Psychology researchers and practitioners still have different beliefs about repressed traumatic events and whether they are accurately retrieved, a new study revealed.
The findings are published in Psychological Science, a journal of the Association for Psychological Science.
"Whether repressed memories are accurate or not, and whether they should be pursued by therapists, or not, is probably the single most practically important topic in clinical psychology since the days of Freud and the hypnotists who came before him," says researcher Lawrence Patihis of the University of California, Irvine.
According to Patihis, the new findings suggest that there remains a "serious split in the field of psychology in beliefs about how memory works."
Controversy surrounding repressed memory - sometimes referred to as the "memory wars" - came to a head in the 1990s. While some believed that traumatic memories could be repressed for years only to be recovered later in therapy, others questioned the concept, noting that lack of scientific evidence in support of repressed memory.
Spurred by impressions that both researchers and clinicians believed the debate had been resolved, Patihis and colleagues wanted to investigate whether and how beliefs about memory may have changed since the 1990s.
To find out, the researchers recruited practicing clinicians and psychotherapists, research psychologists, and alternative therapists to complete an online survey.
The data revealed that mainstream psychotherapists and clinical psychologists are more skeptical about recovered memories and more cautious about trying to recover repressed memories than they were 20 years ago.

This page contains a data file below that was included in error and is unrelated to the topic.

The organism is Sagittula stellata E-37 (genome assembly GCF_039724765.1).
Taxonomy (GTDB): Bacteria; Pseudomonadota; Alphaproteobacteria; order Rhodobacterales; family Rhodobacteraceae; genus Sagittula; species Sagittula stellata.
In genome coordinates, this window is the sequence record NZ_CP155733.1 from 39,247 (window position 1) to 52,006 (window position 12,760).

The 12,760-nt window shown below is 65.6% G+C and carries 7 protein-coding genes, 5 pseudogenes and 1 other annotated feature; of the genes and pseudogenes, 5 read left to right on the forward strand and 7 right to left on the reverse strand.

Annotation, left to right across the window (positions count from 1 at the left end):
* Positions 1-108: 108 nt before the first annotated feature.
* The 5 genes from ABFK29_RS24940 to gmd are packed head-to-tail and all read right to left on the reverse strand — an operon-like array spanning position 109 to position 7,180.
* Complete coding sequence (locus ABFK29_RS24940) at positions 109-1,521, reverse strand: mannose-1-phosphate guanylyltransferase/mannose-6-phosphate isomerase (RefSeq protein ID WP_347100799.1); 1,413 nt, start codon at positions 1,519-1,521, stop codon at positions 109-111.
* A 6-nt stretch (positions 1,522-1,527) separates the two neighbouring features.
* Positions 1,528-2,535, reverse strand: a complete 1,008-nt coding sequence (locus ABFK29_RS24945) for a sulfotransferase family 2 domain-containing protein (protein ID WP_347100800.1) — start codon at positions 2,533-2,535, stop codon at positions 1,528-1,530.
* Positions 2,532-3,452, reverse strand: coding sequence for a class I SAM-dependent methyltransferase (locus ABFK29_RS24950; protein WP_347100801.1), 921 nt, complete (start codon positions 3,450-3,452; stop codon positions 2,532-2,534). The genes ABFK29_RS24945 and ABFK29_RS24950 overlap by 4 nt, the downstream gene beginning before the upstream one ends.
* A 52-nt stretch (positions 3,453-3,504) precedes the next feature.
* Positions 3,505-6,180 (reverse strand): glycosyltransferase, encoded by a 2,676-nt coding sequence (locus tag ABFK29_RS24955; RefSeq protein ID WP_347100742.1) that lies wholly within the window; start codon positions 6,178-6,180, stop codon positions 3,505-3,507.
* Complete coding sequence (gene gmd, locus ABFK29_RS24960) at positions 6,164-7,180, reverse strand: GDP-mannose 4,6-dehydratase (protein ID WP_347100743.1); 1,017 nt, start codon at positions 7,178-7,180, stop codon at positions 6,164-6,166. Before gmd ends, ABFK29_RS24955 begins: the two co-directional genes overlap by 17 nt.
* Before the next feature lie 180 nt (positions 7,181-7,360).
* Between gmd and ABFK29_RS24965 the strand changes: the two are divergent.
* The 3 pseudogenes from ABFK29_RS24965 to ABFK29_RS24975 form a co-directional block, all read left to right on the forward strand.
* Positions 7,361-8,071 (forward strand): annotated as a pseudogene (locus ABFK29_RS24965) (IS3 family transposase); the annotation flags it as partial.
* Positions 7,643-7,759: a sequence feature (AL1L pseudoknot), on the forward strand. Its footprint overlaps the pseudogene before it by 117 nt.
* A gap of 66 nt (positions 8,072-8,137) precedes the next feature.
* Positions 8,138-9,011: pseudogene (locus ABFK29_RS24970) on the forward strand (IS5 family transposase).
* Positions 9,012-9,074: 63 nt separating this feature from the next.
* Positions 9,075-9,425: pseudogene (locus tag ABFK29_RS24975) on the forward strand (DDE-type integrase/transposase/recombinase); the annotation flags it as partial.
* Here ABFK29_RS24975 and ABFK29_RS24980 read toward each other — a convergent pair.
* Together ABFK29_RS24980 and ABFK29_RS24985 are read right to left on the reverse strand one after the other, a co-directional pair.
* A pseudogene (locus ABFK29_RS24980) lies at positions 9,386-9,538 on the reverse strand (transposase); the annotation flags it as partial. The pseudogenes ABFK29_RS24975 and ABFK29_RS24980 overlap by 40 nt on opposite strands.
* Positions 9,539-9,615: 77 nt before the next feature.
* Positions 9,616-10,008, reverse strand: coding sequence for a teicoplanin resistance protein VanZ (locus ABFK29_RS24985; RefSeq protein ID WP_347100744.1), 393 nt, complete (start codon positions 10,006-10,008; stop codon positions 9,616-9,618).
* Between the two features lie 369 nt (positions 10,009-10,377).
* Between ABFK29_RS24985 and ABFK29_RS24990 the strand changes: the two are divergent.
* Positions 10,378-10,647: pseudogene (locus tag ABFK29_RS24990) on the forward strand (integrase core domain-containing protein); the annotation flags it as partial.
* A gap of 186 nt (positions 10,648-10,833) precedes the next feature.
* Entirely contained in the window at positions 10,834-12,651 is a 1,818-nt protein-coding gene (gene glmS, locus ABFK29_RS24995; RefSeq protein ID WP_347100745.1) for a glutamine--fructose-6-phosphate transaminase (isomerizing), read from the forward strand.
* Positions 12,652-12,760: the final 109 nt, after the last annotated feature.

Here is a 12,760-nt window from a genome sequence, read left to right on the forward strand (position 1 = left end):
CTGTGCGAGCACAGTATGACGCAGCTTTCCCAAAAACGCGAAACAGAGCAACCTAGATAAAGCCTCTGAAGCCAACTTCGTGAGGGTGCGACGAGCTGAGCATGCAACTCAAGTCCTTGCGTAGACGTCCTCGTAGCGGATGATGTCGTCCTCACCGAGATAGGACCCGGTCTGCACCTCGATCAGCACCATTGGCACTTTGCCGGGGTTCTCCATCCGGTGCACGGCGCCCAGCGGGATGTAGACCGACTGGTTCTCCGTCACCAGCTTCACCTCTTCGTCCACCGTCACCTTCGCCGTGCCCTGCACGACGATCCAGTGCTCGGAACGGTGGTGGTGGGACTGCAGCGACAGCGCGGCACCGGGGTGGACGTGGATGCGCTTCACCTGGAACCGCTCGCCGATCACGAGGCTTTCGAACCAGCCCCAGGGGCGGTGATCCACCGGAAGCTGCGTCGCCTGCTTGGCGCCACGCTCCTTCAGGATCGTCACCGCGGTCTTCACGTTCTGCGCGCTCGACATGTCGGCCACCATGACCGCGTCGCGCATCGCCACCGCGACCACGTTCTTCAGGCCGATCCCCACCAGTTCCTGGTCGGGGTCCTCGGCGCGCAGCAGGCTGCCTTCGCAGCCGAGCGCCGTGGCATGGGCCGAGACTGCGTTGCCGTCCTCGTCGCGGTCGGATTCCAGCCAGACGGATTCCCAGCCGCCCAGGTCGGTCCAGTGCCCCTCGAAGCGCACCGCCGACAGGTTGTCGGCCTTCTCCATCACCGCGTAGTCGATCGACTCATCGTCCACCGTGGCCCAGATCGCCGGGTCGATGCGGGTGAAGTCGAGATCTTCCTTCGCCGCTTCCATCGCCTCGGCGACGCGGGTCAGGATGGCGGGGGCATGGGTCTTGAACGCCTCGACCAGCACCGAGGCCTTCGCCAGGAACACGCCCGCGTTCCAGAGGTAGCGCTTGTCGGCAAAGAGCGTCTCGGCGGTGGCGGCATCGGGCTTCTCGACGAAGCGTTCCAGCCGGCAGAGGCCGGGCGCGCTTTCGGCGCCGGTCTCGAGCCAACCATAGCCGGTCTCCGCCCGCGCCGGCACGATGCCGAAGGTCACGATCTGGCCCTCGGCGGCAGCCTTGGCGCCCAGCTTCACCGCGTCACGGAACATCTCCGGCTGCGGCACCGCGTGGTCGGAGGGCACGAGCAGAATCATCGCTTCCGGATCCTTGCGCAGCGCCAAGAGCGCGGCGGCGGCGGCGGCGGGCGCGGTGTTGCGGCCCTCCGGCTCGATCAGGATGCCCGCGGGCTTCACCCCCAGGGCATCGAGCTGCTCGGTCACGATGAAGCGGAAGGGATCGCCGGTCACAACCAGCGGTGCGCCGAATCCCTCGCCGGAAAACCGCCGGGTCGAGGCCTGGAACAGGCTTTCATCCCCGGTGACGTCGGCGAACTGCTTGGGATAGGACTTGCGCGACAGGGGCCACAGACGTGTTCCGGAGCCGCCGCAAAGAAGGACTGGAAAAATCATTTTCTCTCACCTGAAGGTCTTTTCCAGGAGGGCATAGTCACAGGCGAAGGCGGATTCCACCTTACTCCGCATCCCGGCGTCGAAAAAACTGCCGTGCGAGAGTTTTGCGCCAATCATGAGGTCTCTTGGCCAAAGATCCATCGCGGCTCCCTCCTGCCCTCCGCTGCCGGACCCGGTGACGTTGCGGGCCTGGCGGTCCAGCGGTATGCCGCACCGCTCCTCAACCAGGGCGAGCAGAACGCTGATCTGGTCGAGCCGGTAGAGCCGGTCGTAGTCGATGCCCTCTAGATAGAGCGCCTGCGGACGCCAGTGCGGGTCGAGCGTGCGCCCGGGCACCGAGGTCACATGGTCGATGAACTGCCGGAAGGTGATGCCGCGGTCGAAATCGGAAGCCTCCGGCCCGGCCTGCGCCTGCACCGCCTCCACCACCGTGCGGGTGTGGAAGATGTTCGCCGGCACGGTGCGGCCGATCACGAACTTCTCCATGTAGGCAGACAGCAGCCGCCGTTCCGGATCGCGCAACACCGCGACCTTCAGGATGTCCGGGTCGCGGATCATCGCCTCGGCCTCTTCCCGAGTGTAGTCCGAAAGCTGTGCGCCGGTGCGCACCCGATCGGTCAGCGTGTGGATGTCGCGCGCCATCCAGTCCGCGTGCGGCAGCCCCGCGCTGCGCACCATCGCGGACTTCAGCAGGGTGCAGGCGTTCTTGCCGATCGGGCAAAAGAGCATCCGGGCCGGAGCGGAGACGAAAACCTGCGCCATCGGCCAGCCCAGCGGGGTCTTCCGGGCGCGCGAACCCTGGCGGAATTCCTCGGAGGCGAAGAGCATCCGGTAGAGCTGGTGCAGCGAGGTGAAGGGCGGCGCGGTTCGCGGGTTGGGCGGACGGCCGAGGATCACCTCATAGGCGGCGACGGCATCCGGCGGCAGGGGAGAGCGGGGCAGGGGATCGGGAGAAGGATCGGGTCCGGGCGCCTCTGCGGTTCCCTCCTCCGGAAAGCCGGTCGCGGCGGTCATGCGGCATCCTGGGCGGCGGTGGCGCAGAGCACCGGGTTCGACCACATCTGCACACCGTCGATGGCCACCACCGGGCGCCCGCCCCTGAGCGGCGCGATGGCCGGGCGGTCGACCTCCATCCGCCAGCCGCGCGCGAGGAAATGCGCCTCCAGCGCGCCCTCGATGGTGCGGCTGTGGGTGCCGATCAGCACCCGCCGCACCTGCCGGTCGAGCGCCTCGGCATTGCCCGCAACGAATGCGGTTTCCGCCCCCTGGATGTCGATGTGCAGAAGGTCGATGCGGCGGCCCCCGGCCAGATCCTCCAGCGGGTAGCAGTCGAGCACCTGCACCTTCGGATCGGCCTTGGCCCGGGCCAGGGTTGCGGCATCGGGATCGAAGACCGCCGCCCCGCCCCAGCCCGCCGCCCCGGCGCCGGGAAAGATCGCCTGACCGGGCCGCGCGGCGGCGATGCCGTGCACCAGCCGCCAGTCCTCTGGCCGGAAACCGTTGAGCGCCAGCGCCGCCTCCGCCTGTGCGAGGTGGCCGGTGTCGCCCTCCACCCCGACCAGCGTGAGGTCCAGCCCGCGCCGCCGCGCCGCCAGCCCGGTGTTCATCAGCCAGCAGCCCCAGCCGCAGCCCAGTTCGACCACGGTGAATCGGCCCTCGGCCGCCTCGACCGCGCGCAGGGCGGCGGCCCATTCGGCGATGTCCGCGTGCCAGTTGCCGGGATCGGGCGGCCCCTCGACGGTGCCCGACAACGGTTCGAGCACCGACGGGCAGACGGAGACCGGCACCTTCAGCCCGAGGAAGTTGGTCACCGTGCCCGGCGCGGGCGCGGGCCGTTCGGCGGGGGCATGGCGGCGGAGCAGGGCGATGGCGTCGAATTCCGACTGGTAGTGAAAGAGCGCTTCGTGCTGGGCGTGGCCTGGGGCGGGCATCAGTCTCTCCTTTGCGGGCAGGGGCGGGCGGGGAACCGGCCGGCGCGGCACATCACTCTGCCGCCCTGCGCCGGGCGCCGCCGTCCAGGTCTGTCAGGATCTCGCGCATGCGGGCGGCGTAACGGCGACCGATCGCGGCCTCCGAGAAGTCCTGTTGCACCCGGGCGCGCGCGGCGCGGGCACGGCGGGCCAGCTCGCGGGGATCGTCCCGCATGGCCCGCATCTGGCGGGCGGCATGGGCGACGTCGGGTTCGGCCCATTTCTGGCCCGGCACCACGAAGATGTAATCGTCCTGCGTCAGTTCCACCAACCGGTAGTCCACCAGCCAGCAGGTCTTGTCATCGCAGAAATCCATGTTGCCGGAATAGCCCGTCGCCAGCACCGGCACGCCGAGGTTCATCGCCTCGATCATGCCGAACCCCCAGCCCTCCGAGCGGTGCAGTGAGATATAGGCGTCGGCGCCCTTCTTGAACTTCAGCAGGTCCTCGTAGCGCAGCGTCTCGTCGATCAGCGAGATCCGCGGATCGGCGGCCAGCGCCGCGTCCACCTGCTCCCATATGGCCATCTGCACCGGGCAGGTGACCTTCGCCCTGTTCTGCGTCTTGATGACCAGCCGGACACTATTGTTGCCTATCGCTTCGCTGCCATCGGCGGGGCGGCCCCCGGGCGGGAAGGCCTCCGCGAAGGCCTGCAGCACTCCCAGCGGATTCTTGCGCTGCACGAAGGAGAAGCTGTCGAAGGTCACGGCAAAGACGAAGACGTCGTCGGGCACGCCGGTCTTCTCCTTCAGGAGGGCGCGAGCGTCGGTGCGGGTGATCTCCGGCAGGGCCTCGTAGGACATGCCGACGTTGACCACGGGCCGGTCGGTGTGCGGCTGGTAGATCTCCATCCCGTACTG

But, there was still a clear gap between clinicians and researchers: Roughly 60-80% of clinicians, psychoanalysts, and therapists surveyed agreed to some extent that traumatic memories are often repressed and can be retrieved in therapy, compared to less than 30% of research-oriented psychologists.
Additional data revealed that belief in repressed memory is still prevalent among the general public.
This marked divide, with researchers on the one hand and clinicians and the public on the other, is worrying because of the implications it has for clinical practice and for the judicial system:
"Therapists who believe that traumatic memories can be repressed may develop treatment plans that differ dramatically from those developed by practitioners who do not hold this belief. In the courtroom, beliefs about memory often determine whether repressed-memory testimony is admitted into evidence," the researchers write.
Patihis and colleagues propose that tailoring the education of the next generation of researchers and practitioners may be an effective way to narrow the gap.
"Broader dissemination of basic and applied memory research within graduate programs in clinical psychology and training programs in other mental-health professions may be a helpful step, although research will be needed to determine the effectiveness of this approach for narrowing the research-practice gap," the researchers conclude.